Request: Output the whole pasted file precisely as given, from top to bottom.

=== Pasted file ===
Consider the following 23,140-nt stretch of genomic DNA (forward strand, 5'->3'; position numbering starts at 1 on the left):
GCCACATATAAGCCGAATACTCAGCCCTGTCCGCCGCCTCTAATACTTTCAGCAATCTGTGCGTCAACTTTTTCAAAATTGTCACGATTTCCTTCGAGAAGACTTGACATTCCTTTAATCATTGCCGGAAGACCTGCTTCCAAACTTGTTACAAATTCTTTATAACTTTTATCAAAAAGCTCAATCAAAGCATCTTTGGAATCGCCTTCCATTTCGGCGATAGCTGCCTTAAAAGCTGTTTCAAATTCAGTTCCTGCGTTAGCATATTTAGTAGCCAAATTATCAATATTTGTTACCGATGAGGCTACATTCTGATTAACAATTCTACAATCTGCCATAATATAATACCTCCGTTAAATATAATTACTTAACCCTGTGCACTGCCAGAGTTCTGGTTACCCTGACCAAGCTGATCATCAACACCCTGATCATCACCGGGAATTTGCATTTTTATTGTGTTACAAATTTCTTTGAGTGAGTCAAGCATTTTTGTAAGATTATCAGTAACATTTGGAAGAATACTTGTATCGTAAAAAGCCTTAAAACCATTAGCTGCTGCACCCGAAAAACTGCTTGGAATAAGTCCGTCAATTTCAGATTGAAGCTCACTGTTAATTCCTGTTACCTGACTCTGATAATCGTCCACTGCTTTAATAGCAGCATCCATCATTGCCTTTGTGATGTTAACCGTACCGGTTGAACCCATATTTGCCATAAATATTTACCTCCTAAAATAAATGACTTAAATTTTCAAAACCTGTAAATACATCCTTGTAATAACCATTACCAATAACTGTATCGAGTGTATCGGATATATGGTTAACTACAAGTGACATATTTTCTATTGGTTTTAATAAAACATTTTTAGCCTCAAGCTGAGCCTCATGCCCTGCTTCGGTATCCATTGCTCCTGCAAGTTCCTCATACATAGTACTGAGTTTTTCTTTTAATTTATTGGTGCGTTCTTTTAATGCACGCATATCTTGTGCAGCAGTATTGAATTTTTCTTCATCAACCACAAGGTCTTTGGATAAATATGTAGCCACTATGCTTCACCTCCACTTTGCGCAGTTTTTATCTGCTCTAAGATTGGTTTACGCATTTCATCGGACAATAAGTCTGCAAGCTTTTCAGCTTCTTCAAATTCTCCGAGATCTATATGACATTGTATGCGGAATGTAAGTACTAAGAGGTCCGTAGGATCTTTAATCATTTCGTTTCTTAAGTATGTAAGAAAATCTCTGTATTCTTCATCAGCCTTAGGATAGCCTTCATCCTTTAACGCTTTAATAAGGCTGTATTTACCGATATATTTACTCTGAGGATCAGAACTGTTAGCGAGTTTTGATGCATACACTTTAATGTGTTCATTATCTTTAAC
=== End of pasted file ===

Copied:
Consider the following 23,140-nt stretch of genomic DNA (forward strand, 5'->3'; position numbering starts at 1 on the left):
GCCACATATAAGCCGAATACTCAGCCCTGTCCGCCGCCTCTAATACTTTCAGCAATCTGTGCGTCAACTTTTTCAAAATTGTCACGATTTCCTTCGAGAAGACTTGACATTCCTTTAATCATTGCCGGAAGACCTGCTTCCAAACTTGTTACAAATTCTTTATAACTTTTATCAAAAAGCTCAATCAAAGCATCTTTGGAATCGCCTTCCATTTCGGCGATAGCTGCCTTAAAAGCTGTTTCAAATTCAGTTCCTGCGTTAGCATATTTAGTAGCCAAATTATCAATATTTGTTACCGATGAGGCTACATTCTGATTAACAATTCTACAATCTGCCATAATATAATACCTCCGTTAAATATAATTACTTAACCCTGTGCACTGCCAGAGTTCTGGTTACCCTGACCAAGCTGATCATCAACACCCTGATCATCACCGGGAATTTGCATTTTTATTGTGTTACAAATTTCTTTGAGTGAGTCAAGCATTTTTGTAAGATTATCAGTAACATTTGGAAGAATACTTGTATCGTAAAAAGCCTTAAAACCATTAGCTGCTGCACCCGAAAAACTGCTTGGAATAAGTCCGTCAATTTCAGATTGAAGCTCACTGTTAATTCCTGTTACCTGACTCTGATAATCGTCCACTGCTTTAATAGCAGCATCCATCATTGCCTTTGTGATGTTAACCGTACCGGTTGAACCCATATTTGCCATAAATATTTACCTCCTAAAATAAATGACTTAAATTTTCAAAACCTGTAAATACATCCTTGTAATAACCATTACCAATAACTGTATCGAGTGTATCGGATATATGGTTAACTACAAGTGACATATTTTCTATTGGTTTTAATAAAACATTTTTAGCCTCAAGCTGAGCCTCATGCCCTGCTTCGGTATCCATTGCTCCTGCAAGTTCCTCATACATAGTACTGAGTTTTTCTTTTAATTTATTGGTGCGTTCTTTTAATGCACGCATATCTTGTGCAGCAGTATTGAATTTTTCTTCATCAACCACAAGGTCTTTGGATAAATATGTAGCCACTATGCTTCACCTCCACTTTGCGCAGTTTTTATCTGCTCTAAGATTGGTTTACGCATTTCATCGGACAATAAGTCTGCAAGCTTTTCAGCTTCTTCAAATTCTCCGAGATCTATATGACATTGTATGCGGAATGTAAGTACTAAGAGGTCCGTAGGATCTTTAATCATTTCGTTTCTTAAGTATGTAAGAAAATCTCTGTATTCTTCATCAGCCTTAGGATAGCCTTCATCCTTTAACGCTTTAATAAGGCTGTATTTACCGATATATTTACTCTGAGGATCAGAACTGTTAGCGAGTTTTGATGCATACACTTTAATGTGTTCATTATCTTTAAC